1 his influence is immeasurable, incalI culable. To be a beneficial influence on the Britain he will inherit, Charles must display a knowledgeable interest in, and acute concern for, those areas of endeavor that will be important to the progress of the country. For instance, a stuffy, reactionary monarch in the Britain of Charles III would not only be unpopular, he would be a national disaster. Charles will reign in an age of technology so complex it is, even now, little understood and often feared by those whose lives it changes daily. Yet thus far Charles’s education has apparently been willfully unscientific, so that one Labor MP claims it has been more suitable for training an embryo lumberjack than a future king.

//The focal point of the criticism is in V the choice of austere Gordonstoun school in the Scottish Highlands as the place where Charles has gained most of his education so far. Prince Philip is the school’s most famous old j boy, but the school itself has an al; most Prussian atmosphere which is. j apparently, designed to produce an j elite in whom the qualities of leader. ship, character and self-reliance have I been developed and refined. And yet I Gordonstoun’s academic record is I poor, and in general examinations its ; standard is well below Britain’s naj tional average.

I “In the name of heaven, what are they doing to the boy?” wailed British ;/Labor MP Woodrow Wyatt when /Charles was first sent to Gordonstoun. j/ “If everyone went to Gordonstoun, we would soon cease to keep up with other nations. Climbing trees and cliffs, horrible physical contortions, jumping into cold water and walking aimlessly for miles apparently comes under the heading of ‘self-reliance.’ 1 call it lunacy.”

Perhaps it is. The Queen is known to have been apprehensive about the effect of spartan Gordonstoun on her shy, nervous heir. Charles himself burst into tears at the prospect. But Prince Philip told friends, “It'll make a man of him.” But will it — has it — j made Charles the kind of man Britain \ and the Commonwealth need?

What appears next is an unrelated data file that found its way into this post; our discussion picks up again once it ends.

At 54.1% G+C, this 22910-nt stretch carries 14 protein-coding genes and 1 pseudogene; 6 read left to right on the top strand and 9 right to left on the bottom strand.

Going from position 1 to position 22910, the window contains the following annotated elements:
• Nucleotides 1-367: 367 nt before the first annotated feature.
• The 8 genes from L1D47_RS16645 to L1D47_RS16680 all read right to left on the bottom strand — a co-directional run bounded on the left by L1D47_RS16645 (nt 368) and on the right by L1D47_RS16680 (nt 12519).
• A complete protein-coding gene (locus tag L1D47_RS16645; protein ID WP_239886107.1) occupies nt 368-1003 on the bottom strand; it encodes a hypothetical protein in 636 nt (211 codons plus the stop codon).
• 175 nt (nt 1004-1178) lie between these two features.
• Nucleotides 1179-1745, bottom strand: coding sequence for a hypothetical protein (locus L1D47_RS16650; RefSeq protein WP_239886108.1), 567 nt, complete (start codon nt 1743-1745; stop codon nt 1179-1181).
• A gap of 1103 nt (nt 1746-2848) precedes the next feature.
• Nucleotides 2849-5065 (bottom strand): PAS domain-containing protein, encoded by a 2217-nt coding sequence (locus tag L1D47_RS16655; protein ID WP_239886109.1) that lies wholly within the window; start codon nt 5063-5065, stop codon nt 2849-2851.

There are many in Britain and the Commonwealth who echo Wyatt’s sentiments when he says, “If we were a peasant society there might be some point in this back-to-nature stuff. But we are not. We are a technological, highly civilized and even partly cultured society.” Charles, he says, should be provided with a commonsense education more suited to the world he will inherit.

Paul Nash, a onetime assistant professor of education at McGill University, has suggested that a co-educational school would suit Charles better. “A cold shower and a 400-yard run every morning.” he observed, “is a poor substitute for a sensitive, imaginative insight into the needs and strivings of all sorts and conditions of men and women.”

The amount of advice gratuitously directed at the royal family on how they should raise the future king has been a measure of the more frankly critical approach taken toward the monarchy ever since Malcolm Muggeridge first vented his then-radical views on the subject back in the mid1950s. A Labor MP has said that

Charles should go to a state school, and thus help end forever the stultifying class system based on education that still bedevils England. A trade union leader wants Charles to be given at least some scientific and technical education as an example to the rest of the nation.

The Conservative Daily Mail agrees,

and in an editorial has said: “If he [Charles] could go to the Institute of Technology in Massachusetts, or learn the French way of life at the Sorbonne, or go to a mixed college at one of the new universities, he might forget how to put a tourniquet on a snake bite or light a fire in the rain without a match. But he would meet modern problems and contemporary people and acquire the self-confidence which so many princes have so tragically lacked.” Other suggestions for Charles’s education include a proposal he be sent to a Canadian university: a move that might make him more truly the King of Canada.